Elon Musk has complained about too many ?fools? getting rich
Elon Musk, the world’s richest man, has tweeted in praise of the recession facing the US in response to a follower’s question, suggesting it’s actually a “good thing” because “it has been raining money on fools for too long.” He blamed “Covid-19 stay-at-home stuff” for “tricking” people into thinking they could make money without having to “work hard,” suggesting many people were in for a “rude awakening.”
Doubling down on his praise of incipient economic doom, Musk elaborated on his philosophy in response to another follower’s tweet, calling for “companies that are inherently negative cash flow (i.e. value destroyers)” to “die, so that they stop consuming resources.”
It’s not clear what companies Musk was referring to. The massive market capitalization of his own electric car company, Tesla, was built largely on government green energy subsidies.
While it has since become profitable, it certainly did not begin that way. Twitter, too – which Musk agreed to purchase for $44 billion earlier this month – has returned a loss every year of its operation except 2018 and 2019.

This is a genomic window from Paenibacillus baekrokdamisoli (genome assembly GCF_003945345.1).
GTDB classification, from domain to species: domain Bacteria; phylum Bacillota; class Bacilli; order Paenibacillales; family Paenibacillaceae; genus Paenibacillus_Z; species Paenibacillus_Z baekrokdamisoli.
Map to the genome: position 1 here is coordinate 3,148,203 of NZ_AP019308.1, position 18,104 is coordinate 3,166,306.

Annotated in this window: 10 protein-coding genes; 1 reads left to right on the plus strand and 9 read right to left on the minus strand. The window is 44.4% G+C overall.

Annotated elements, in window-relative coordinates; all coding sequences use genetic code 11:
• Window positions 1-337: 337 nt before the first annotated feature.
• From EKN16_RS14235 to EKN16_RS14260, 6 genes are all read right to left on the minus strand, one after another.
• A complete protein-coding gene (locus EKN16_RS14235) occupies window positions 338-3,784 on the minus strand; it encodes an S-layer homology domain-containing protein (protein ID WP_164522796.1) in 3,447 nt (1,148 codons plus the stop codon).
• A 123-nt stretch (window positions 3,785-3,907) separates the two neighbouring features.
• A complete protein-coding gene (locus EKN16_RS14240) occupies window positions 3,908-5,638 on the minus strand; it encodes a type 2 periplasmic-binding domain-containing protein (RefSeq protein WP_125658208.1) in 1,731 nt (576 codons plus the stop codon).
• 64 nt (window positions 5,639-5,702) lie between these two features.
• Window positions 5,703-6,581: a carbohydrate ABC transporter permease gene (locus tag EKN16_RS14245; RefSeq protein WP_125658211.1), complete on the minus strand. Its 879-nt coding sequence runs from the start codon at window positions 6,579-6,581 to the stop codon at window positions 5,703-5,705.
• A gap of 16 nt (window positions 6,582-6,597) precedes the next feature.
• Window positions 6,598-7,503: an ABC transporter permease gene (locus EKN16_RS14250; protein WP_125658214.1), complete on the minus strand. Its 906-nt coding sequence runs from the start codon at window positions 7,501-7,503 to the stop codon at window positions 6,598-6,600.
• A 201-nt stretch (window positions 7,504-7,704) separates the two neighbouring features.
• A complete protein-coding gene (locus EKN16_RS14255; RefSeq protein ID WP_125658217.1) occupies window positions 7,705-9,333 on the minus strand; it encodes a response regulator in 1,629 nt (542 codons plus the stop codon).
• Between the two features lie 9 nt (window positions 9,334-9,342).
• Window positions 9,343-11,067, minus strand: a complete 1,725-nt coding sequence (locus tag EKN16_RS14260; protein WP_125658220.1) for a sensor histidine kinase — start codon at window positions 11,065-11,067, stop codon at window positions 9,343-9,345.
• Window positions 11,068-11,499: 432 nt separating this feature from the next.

Musk seems to be aware of Twitter’s profitability problems, having paused the deal to acquire the social media platform until the percentage of bots and spam accounts is brought under 5%. With just 217 million “monetizable” users who are shown ads on the platform, Twitter is no match for Facebook, monetarily speaking – Mark Zuckerberg’s social network boasts a whopping 1.93 billion subscribers, though its own revenues have been dwindling as well. However, Musk has offered few hints of how he plans to make Twitter profitable.
The SpaceX CEO predicted in his tweet about value-destroying companies that the economic downturn would last “about 12 to 18 months” after announcing in a live-streamed appearance at the All-In Summit in Miami Beach that the US economy was “probably” in a recession.
The US has been sliding into a recession ever since the Covid-19 pandemic led state and federal governments to impose economic shutdowns on nearly all business sectors, then print trillions of dollars in an attempt to make up for the fiscal holes these policies produced.
Massive unemployment programs and loans for distressed businesses also contributed to the economic black hole that swallowed up the economic gains made during the early years of the Trump administration, with many working-age Americans opting to stay at home rather than return to jobs they found demeaning or insufficiently remunerative, while the spike in commodity prices triggered by the US’ response to Russia’s offensive in Ukraine served as the cherry on top of the depression sundae.
With inflation reaching near-record highs – at 8.3%, it’s more than four times the Federal Reserve’s desired rate of 2% – the US is floundering in economically uncharted territory. The Fed has raised interest rates repeatedly and agreed to do so again during its policy meeting earlier this month, with further increases in June and July predicted.